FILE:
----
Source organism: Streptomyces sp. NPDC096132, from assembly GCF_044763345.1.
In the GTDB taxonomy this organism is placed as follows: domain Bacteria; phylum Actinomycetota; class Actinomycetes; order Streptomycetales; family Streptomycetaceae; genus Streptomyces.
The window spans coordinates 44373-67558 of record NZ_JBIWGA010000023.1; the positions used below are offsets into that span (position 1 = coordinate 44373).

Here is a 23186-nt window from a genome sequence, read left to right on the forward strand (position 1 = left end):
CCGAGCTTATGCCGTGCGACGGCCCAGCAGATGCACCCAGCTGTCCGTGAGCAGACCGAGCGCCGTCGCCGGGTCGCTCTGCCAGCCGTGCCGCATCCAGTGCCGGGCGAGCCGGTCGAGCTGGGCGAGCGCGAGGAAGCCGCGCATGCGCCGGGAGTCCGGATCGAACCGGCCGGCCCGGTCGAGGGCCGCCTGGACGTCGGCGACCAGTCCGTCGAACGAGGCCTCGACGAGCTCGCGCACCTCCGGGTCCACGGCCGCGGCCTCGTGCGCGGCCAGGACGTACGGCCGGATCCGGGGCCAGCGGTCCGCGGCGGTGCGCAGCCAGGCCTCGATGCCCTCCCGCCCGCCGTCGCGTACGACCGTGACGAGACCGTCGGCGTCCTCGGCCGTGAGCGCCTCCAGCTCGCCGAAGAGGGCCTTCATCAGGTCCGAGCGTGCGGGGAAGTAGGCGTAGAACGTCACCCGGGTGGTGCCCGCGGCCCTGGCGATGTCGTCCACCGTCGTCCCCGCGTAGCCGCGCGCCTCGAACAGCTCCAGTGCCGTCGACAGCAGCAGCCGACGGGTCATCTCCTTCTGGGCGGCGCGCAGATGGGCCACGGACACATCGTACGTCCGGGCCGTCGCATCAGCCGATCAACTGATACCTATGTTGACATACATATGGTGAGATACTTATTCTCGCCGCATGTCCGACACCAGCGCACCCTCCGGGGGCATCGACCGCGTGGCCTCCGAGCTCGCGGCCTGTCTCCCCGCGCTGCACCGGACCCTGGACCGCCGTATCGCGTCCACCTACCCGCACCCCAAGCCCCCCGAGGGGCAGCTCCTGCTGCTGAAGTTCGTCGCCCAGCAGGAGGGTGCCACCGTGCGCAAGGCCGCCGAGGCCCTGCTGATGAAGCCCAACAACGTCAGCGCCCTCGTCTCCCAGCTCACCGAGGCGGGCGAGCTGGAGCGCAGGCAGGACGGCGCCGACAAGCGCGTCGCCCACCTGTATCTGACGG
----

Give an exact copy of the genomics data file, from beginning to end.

Source organism: Streptomyces sp. NPDC096132, from assembly GCF_044763345.1.
In the GTDB taxonomy this organism is placed as follows: domain Bacteria; phylum Actinomycetota; class Actinomycetes; order Streptomycetales; family Streptomycetaceae; genus Streptomyces.
The window spans coordinates 44373-67558 of record NZ_JBIWGA010000023.1; the positions used below are offsets into that span (position 1 = coordinate 44373).

Here is a 23186-nt window from a genome sequence, read left to right on the forward strand (position 1 = left end):
CCGAGCTTATGCCGTGCGACGGCCCAGCAGATGCACCCAGCTGTCCGTGAGCAGACCGAGCGCCGTCGCCGGGTCGCTCTGCCAGCCGTGCCGCATCCAGTGCCGGGCGAGCCGGTCGAGCTGGGCGAGCGCGAGGAAGCCGCGCATGCGCCGGGAGTCCGGATCGAACCGGCCGGCCCGGTCGAGGGCCGCCTGGACGTCGGCGACCAGTCCGTCGAACGAGGCCTCGACGAGCTCGCGCACCTCCGGGTCCACGGCCGCGGCCTCGTGCGCGGCCAGGACGTACGGCCGGATCCGGGGCCAGCGGTCCGCGGCGGTGCGCAGCCAGGCCTCGATGCCCTCCCGCCCGCCGTCGCGTACGACCGTGACGAGACCGTCGGCGTCCTCGGCCGTGAGCGCCTCCAGCTCGCCGAAGAGGGCCTTCATCAGGTCCGAGCGTGCGGGGAAGTAGGCGTAGAACGTCACCCGGGTGGTGCCCGCGGCCCTGGCGATGTCGTCCACCGTCGTCCCCGCGTAGCCGCGCGCCTCGAACAGCTCCAGTGCCGTCGACAGCAGCAGCCGACGGGTCATCTCCTTCTGGGCGGCGCGCAGATGGGCCACGGACACATCGTACGTCCGGGCCGTCGCATCAGCCGATCAACTGATACCTATGTTGACATACATATGGTGAGATACTTATTCTCGCCGCATGTCCGACACCAGCGCACCCTCCGGGGGCATCGACCGCGTGGCCTCCGAGCTCGCGGCCTGTCTCCCCGCGCTGCACCGGACCCTGGACCGCCGTATCGCGTCCACCTACCCGCACCCCAAGCCCCCCGAGGGGCAGCTCCTGCTGCTGAAGTTCGTCGCCCAGCAGGAGGGTGCCACCGTGCGCAAGGCCGCCGAGGCCCTGCTGATGAAGCCCAACAACGTCAGCGCCCTCGTCTCCCAGCTCACCGAGGCGGGCGAGCTGGAGCGCAGGCAGGACGGCGCCGACAAGCGCGTCGCCCACCTGTATCTGACGG